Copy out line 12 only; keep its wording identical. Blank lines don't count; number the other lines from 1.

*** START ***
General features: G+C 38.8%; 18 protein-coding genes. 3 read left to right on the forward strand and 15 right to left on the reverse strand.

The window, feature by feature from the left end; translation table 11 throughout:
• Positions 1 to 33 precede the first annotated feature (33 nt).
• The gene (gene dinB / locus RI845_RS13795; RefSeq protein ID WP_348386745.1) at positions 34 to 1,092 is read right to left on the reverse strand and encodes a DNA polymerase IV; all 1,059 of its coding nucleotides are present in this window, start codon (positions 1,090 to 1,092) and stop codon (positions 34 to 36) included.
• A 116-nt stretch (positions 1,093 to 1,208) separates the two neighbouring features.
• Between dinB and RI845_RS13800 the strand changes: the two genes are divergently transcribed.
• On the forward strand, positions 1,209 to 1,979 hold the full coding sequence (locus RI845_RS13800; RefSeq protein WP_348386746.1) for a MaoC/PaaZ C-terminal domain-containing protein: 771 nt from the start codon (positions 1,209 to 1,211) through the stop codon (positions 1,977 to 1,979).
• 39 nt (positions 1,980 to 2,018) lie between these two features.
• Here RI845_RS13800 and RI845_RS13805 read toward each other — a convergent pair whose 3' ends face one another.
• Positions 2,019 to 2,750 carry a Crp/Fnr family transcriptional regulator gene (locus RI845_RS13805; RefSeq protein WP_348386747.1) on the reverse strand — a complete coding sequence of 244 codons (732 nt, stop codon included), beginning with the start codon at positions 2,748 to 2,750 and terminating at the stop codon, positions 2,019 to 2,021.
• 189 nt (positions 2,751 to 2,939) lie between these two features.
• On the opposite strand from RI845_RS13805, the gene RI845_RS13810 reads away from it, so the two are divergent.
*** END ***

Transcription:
• On the opposite strand from RI845_RS13805, the gene RI845_RS13810 reads away from it, so the two are divergent.